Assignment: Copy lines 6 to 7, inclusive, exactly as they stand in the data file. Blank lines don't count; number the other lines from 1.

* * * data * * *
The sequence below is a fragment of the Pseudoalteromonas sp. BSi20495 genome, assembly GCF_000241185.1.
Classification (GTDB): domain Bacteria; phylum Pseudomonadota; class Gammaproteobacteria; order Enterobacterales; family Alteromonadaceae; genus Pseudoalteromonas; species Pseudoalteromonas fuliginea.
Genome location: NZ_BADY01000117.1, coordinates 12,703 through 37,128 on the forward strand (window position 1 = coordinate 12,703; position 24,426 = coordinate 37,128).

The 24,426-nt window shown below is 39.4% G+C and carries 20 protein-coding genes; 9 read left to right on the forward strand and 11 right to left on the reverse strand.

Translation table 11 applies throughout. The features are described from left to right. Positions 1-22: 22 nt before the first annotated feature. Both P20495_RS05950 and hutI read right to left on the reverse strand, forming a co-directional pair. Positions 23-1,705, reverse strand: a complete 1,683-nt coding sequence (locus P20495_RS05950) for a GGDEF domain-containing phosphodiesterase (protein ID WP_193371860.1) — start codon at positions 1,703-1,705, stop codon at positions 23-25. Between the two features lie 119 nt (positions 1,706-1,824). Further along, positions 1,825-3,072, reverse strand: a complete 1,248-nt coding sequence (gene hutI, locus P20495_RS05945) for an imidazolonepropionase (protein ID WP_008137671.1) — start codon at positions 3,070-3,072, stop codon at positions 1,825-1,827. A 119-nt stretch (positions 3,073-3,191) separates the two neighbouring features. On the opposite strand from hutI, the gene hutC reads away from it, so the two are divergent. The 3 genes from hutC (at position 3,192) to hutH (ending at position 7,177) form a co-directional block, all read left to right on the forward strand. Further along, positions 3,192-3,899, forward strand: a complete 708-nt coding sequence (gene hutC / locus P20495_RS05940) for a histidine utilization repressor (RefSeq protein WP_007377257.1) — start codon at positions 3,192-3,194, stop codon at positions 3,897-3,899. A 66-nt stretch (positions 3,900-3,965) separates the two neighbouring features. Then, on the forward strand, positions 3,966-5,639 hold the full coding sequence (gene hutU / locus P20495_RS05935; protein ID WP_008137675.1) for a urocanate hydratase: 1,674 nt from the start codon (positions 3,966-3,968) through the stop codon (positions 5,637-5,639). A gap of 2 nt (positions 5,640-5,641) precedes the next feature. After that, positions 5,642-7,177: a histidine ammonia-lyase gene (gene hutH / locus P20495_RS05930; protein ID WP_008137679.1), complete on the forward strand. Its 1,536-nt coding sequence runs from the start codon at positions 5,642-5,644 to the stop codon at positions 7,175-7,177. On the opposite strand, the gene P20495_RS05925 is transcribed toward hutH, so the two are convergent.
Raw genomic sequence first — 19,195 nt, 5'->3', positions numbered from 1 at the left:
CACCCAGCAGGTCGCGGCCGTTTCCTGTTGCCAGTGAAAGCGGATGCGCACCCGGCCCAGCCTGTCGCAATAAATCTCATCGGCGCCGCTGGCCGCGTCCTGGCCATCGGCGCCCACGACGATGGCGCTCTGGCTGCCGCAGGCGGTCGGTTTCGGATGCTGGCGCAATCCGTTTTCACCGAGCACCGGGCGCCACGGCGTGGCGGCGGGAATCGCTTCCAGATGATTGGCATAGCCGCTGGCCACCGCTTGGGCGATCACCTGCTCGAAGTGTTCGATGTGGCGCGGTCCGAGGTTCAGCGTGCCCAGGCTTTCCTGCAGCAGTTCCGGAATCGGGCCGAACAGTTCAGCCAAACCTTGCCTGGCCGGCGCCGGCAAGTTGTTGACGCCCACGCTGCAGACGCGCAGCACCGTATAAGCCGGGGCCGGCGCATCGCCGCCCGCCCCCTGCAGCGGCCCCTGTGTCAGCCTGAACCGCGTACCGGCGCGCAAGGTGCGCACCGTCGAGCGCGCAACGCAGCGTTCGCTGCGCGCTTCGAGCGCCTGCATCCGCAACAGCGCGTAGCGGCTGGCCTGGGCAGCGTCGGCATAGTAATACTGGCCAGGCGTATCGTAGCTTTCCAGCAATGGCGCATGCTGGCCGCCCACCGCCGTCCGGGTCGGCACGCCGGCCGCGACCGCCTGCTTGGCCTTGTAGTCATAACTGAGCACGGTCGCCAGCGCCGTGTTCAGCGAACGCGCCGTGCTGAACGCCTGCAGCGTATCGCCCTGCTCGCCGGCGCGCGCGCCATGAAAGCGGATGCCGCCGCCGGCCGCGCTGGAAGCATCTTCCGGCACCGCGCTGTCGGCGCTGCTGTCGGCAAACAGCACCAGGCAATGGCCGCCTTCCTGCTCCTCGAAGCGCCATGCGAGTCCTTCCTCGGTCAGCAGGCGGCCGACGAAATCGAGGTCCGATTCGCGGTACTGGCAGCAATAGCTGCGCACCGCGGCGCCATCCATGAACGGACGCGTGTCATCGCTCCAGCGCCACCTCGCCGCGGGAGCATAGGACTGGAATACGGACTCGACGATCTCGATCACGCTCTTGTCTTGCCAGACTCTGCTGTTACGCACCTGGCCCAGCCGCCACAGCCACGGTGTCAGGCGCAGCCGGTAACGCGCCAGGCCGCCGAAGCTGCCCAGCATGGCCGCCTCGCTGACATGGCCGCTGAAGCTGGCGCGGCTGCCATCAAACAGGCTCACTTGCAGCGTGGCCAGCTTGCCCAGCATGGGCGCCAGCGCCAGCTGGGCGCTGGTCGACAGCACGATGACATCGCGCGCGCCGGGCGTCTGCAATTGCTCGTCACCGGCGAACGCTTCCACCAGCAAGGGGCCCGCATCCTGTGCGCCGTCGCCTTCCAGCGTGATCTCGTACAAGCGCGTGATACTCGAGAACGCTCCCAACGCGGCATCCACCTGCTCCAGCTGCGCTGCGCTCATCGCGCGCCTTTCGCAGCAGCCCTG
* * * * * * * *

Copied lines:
Raw genomic sequence first — 19,195 nt, 5'->3', positions numbered from 1 at the left:
CACCCAGCAGGTCGCGGCCGTTTCCTGTTGCCAGTGAAAGCGGATGCGCACCCGGCCCAGCCTGTCGCAATAAATCTCATCGGCGCCGCTGGCCGCGTCCTGGCCATCGGCGCCCACGACGATGGCGCTCTGGCTGCCGCAGGCGGTCGGTTTCGGATGCTGGCGCAATCCGTTTTCACCGAGCACCGGGCGCCACGGCGTGGCGGCGGGAATCGCTTCCAGATGATTGGCATAGCCGCTGGCCACCGCTTGGGCGATCACCTGCTCGAAGTGTTCGATGTGGCGCGGTCCGAGGTTCAGCGTGCCCAGGCTTTCCTGCAGCAGTTCCGGAATCGGGCCGAACAGTTCAGCCAAACCTTGCCTGGCCGGCGCCGGCAAGTTGTTGACGCCCACGCTGCAGACGCGCAGCACCGTATAAGCCGGGGCCGGCGCATCGCCGCCCGCCCCCTGCAGCGGCCCCTGTGTCAGCCTGAACCGCGTACCGGCGCGCAAGGTGCGCACCGTCGAGCGCGCAACGCAGCGTTCGCTGCGCGCTTCGAGCGCCTGCATCCGCAACAGCGCGTAGCGGCTGGCCTGGGCAGCGTCGGCATAGTAATACTGGCCAGGCGTATCGTAGCTTTCCAGCAATGGCGCATGCTGGCCGCCCACCGCCGTCCGGGTCGGCACGCCGGCCGCGACCGCCTGCTTGGCCTTGTAGTCATAACTGAGCACGGTCGCCAGCGCCGTGTTCAGCGAACGCGCCGTGCTGAACGCCTGCAGCGTATCGCCCTGCTCGCCGGCGCGCGCGCCATGAAAGCGGATGCCGCCGCCGGCCGCGCTGGAAGCATCTTCCGGCACCGCGCTGTCGGCGCTGCTGTCGGCAAACAGCACCAGGCAATGGCCGCCTTCCTGCTCCTCGAAGCGCCATGCGAGTCCTTCCTCGGTCAGCAGGCGGCCGACGAAATCGAGGTCCGATTCGCGGTACTGGCAGCAATAGCTGCGCACCGCGGCGCCATCCATGAACGGACGCGTGTCATCGCTCCAGCGCCACCTCGCCGCGGGAGCATAGGACTGGAATACGGACTCGACGATCTCGATCACGCTCTTGTCTTGCCAGACTCTGCTGTTACGCACCTGGCCCAGCCGCCACAGCCACGGTGTCAGGCGCAGCCGGTAACGCGCCAGGCCGCCGAAGCTGCCCAGCATGGCCGCCTCGCTGACATGGCCGCTGAAGCTGGCGCGGCTGCCATCAAACAGGCTCACTTGCAGCGTGGCCAGCTTGCCCAGCATGGGCGCCAGCGCCAGCTGGGCGCTGGTCGACAGCACGATGACATCGCGCGCGCCGGGCGTCTGCAATTGCTCGTCACCGGCGAACGCTTCCACCAGCAAGGGGCCCGCATCCTGTGCGCCGTCGCCTTCCAGCGTGATCTCGTACAAGCGCGTGATACTCGAGAACGCTCCCAACGCGGCATCCACCTGCTCCAGCTGCGCTGCGCTCATCGCGCGCCTTTCGCAGCAGCCCTG